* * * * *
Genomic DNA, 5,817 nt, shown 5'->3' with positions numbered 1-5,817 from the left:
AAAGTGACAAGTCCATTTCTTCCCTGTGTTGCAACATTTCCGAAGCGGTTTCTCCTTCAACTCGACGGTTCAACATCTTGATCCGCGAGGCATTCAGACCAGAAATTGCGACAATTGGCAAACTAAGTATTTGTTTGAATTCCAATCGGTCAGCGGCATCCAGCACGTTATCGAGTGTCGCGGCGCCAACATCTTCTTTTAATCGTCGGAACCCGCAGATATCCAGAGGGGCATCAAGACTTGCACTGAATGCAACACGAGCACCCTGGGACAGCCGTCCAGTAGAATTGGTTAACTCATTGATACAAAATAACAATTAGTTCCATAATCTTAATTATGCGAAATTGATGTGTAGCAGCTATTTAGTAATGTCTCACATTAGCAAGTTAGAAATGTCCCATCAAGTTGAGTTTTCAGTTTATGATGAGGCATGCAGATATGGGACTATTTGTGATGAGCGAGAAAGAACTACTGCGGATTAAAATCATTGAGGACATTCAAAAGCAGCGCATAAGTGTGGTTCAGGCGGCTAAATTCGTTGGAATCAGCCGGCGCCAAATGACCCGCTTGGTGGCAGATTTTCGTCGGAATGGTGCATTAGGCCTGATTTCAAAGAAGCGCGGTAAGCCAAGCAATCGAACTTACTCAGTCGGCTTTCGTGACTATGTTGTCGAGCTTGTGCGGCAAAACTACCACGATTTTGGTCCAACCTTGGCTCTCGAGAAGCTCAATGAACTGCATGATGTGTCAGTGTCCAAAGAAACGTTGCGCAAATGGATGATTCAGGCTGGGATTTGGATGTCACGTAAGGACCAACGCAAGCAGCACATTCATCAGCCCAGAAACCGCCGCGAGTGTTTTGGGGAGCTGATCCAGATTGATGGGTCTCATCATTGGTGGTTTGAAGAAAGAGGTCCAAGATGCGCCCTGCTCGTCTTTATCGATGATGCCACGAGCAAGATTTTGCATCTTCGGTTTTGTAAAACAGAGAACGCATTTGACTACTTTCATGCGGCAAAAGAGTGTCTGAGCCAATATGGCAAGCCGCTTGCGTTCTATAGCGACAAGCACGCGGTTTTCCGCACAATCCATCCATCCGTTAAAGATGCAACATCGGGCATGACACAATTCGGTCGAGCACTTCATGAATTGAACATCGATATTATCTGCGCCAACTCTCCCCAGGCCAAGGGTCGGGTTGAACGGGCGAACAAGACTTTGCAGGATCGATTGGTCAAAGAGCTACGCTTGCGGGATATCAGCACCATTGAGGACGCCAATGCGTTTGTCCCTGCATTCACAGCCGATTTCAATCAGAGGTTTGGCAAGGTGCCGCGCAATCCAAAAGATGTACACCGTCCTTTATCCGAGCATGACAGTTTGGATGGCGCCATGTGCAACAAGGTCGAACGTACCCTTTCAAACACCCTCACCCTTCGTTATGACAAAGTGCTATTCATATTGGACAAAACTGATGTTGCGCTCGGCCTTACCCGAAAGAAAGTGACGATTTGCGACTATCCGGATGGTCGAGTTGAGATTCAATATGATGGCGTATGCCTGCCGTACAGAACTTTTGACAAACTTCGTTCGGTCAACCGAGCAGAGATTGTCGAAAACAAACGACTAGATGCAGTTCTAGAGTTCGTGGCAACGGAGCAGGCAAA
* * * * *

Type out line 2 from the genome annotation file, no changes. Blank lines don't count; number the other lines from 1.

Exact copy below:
AAAGTGACAAGTCCATTTCTTCCCTGTGTTGCAACATTTCCGAAGCGGTTTCTCCTTCAACTCGACGGTTCAACATCTTGATCCGCGAGGCATTCAGACCAGAAATTGCGACAATTGGCAAACTAAGTATTTGTTTGAATTCCAATCGGTCAGCGGCATCCAGCACGTTATCGAGTGTCGCGGCGCCAACATCTTCTTTTAATCGTCGGAACCCGCAGATATCCAGAGGGGCATCAAGACTTGCACTGAATGCAACACGAGCACCCTGGGACAGCCGTCCAGTAGAATTGGTTAACTCATTGATACAAAATAACAATTAGTTCCATAATCTTAATTATGCGAAATTGATGTGTAGCAGCTATTTAGTAATGTCTCACATTAGCAAGTTAGAAATGTCCCATCAAGTTGAGTTTTCAGTTTATGATGAGGCATGCAGATATGGGACTATTTGTGATGAGCGAGAAAGAACTACTGCGGATTAAAATCATTGAGGACATTCAAAAGCAGCGCATAAGTGTGGTTCAGGCGGCTAAATTCGTTGGAATCAGCCGGCGCCAAATGACCCGCTTGGTGGCAGATTTTCGTCGGAATGGTGCATTAGGCCTGATTTCAAAGAAGCGCGGTAAGCCAAGCAATCGAACTTACTCAGTCGGCTTTCGTGACTATGTTGTCGAGCTTGTGCGGCAAAACTACCACGATTTTGGTCCAACCTTGGCTCTCGAGAAGCTCAATGAACTGCATGATGTGTCAGTGTCCAAAGAAACGTTGCGCAAATGGATGATTCAGGCTGGGATTTGGATGTCACGTAAGGACCAACGCAAGCAGCACATTCATCAGCCCAGAAACCGCCGCGAGTGTTTTGGGGAGCTGATCCAGATTGATGGGTCTCATCATTGGTGGTTTGAAGAAAGAGGTCCAAGATGCGCCCTGCTCGTCTTTATCGATGATGCCACGAGCAAGATTTTGCATCTTCGGTTTTGTAAAACAGAGAACGCATTTGACTACTTTCATGCGGCAAAAGAGTGTCTGAGCCAATATGGCAAGCCGCTTGCGTTCTATAGCGACAAGCACGCGGTTTTCCGCACAATCCATCCATCCGTTAAAGATGCAACATCGGGCATGACACAATTCGGTCGAGCACTTCATGAATTGAACATCGATATTATCTGCGCCAACTCTCCCCAGGCCAAGGGTCGGGTTGAACGGGCGAACAAGACTTTGCAGGATCGATTGGTCAAAGAGCTACGCTTGCGGGATATCAGCACCATTGAGGACGCCAATGCGTTTGTCCCTGCATTCACAGCCGATTTCAATCAGAGGTTTGGCAAGGTGCCGCGCAATCCAAAAGATGTACACCGTCCTTTATCCGAGCATGACAGTTTGGATGGCGCCATGTGCAACAAGGTCGAACGTACCCTTTCAAACACCCTCACCCTTCGTTATGACAAAGTGCTATTCATATTGGACAAAACTGATGTTGCGCTCGGCCTTACCCGAAAGAAAGTGACGATTTGCGACTATCCGGATGGTCGAGTTGAGATTCAATATGATGGCGTATGCCTGCCGTACAGAACTTTTGACAAACTTCGTTCGGTCAACCGAGCAGAGATTGTCGAAAACAAACGACTAGATGCAGTTCTAGAGTTCGTGGCAACGGAGCAGGCAAA